Continuing the series on “Collecting published accounts” that began here and continued here and here:
The next large group of records that I want to check is the published Massachusetts Bay Colony records (MBCR). I have downloaded the entire set on my computer and am creating my own hard copy as I work on each sketch. This takes paper and ink, but it eliminates having to find a place to keep the huge large-volume set in the house or to repeatedly pull up the digital version if I already have a page printed. I am collecting similar copies of other published sources (or at least of their indexes) that have a high density of the names I need.
Richard Newton appears only once in the published MBCR, when he was made a Freeman in May 1654 (MBCR, 2:294). Clearly not a public man. I had hoped MBCR would give me a clue to the estimated dates of arrival in New England for Richard Newton – “by 1639 or 1640” – given in the secondary sources without any citations or explanations. I know from a list given to me by Bob Anderson that this date comes from something in the unpublished Sudbury town records, and I know from browsing the NEHGS on-line catalog that there are several manuscripts in the collection with transcriptions of town and church records for Sudbury
However, before I pursued this further, Vita Brevis reader Howard Swain e-mailed details of his search that led him to http://sudbury.ma.us/archives/. This is my first encounter with this nice website, which has typed transcriptions of town records (possibly the same as in the NEHGS collection, I haven’t checked), plus a search engine to locate names. A search for the name Richard Newton brings up 19 hits, all of which I print (nearly 40 pages, but it is the beginning of my collection of Sudbury town records). Record #144 is a tax list dated 22 February 1639[/40], which includes the information that two acres had been laid out to Richard Newton. Thanks for the tip, Howard.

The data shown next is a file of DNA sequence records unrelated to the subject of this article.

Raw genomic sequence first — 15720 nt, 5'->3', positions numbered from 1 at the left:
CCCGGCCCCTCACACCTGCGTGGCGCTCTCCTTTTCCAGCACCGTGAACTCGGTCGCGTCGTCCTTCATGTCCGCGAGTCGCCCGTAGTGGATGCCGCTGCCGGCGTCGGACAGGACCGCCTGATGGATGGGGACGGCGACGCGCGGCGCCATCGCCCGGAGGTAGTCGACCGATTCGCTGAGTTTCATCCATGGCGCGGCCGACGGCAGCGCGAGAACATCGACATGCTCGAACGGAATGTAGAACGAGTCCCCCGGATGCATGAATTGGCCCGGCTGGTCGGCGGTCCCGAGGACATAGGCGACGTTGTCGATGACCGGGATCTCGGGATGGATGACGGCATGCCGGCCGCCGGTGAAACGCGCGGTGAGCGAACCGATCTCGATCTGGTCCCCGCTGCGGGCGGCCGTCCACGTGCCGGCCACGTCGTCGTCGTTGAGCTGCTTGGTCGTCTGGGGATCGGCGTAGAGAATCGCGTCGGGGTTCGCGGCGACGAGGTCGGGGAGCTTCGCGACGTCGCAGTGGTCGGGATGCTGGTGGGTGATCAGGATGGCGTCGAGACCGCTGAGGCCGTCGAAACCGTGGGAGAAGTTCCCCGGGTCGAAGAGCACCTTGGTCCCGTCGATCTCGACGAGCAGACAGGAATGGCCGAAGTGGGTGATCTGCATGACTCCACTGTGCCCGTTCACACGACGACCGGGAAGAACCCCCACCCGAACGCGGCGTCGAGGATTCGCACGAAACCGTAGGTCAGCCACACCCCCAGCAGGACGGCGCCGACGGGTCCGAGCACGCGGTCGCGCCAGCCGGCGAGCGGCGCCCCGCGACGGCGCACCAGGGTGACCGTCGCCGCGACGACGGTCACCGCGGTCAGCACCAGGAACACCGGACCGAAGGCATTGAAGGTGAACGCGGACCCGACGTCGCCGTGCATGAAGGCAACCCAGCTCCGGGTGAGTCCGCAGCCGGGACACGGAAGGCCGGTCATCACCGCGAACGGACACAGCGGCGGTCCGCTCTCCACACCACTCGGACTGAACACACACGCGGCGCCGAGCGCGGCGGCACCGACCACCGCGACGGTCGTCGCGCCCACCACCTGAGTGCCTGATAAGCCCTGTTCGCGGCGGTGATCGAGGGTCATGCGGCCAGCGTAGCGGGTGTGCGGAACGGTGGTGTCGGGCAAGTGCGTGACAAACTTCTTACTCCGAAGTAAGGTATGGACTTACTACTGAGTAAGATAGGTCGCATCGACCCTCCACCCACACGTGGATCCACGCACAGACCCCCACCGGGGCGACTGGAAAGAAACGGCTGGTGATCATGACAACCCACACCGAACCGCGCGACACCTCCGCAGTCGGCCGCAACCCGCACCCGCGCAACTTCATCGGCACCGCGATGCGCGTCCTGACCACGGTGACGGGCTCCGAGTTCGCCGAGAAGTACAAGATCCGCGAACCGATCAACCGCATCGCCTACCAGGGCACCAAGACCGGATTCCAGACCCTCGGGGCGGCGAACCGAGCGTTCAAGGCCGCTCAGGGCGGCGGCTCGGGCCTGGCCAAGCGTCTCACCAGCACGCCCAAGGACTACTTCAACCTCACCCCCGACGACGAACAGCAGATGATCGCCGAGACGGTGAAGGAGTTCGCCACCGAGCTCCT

Richard Newton moved from Sudbury to Marlborough, but there are no similar on-line town records for the latter, so my next step is to take advantage of the digitized “book” repositories such as www.ancestry.com, www.archive.org, www.hathitrust.org, www.openlibrary.org, and Google Books. I find the published town histories for Sudbury and Marlborough, and burial and early colonial records for Marlborough (the last being a reprint from the NEHGS Register). I could access and print only the pages specific to this search, but in this case I download the entire books for my virtual library since I know I will need them again.
Next, vital records.
10 thoughts on “Collecting published accounts: Part Four”
Thanks! Howard. Boat loads, sez this former Sudbury resident. Am bookmarking it NOW.
(Oh, wait are those my copies soft AND hard in slipcase of Sumner Chilton Powell’s Puritan Village that I can espy out of the corner of left eye? Indeed they are. SCP’s PV is what got me into NE Colonial History when I first handled it and read it. Wesleyan U Press did very nice production with the illustrations, quality of paper, binding, etc. A beautiful book in & of itself.)
Alicia, from which site did you download ALL the MBCR volumes? I couldn’t find them all on archive. Query ditto for Plymouth Colony Records.